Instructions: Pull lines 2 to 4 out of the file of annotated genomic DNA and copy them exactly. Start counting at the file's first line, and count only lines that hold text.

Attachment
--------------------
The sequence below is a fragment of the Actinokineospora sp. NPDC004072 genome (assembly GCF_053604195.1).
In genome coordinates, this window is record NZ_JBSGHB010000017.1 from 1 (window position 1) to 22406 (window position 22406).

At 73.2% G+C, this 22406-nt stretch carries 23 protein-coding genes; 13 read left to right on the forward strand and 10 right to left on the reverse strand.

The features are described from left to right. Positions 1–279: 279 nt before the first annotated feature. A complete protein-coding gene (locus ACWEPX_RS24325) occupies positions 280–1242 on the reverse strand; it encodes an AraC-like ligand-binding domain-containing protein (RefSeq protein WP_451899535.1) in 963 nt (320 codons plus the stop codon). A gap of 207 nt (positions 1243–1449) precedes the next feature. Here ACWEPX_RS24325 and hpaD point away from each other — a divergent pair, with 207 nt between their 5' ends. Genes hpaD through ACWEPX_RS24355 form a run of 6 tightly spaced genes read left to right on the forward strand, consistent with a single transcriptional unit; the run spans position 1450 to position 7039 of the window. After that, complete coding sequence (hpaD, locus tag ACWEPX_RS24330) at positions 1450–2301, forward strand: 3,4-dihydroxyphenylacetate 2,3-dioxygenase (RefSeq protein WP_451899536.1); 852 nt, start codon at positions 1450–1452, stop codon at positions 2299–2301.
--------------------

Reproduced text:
In genome coordinates, this window is record NZ_JBSGHB010000017.1 from 1 (window position 1) to 22406 (window position 22406).

At 73.2% G+C, this 22406-nt stretch carries 23 protein-coding genes; 13 read left to right on the forward strand and 10 right to left on the reverse strand.

The features are described from left to right. Positions 1–279: 279 nt before the first annotated feature. A complete protein-coding gene (locus ACWEPX_RS24325) occupies positions 280–1242 on the reverse strand; it encodes an AraC-like ligand-binding domain-containing protein (RefSeq protein WP_451899535.1) in 963 nt (320 codons plus the stop codon). A gap of 207 nt (positions 1243–1449) precedes the next feature. Here ACWEPX_RS24325 and hpaD point away from each other — a divergent pair, with 207 nt between their 5' ends. Genes hpaD through ACWEPX_RS24355 form a run of 6 tightly spaced genes read left to right on the forward strand, consistent with a single transcriptional unit; the run spans position 1450 to position 7039 of the window. After that, complete coding sequence (hpaD, locus tag ACWEPX_RS24330) at positions 1450–2301, forward strand: 3,4-dihydroxyphenylacetate 2,3-dioxygenase (RefSeq protein WP_451899536.1); 852 nt, start codon at positions 1450–1452, stop codon at positions 2299–2301.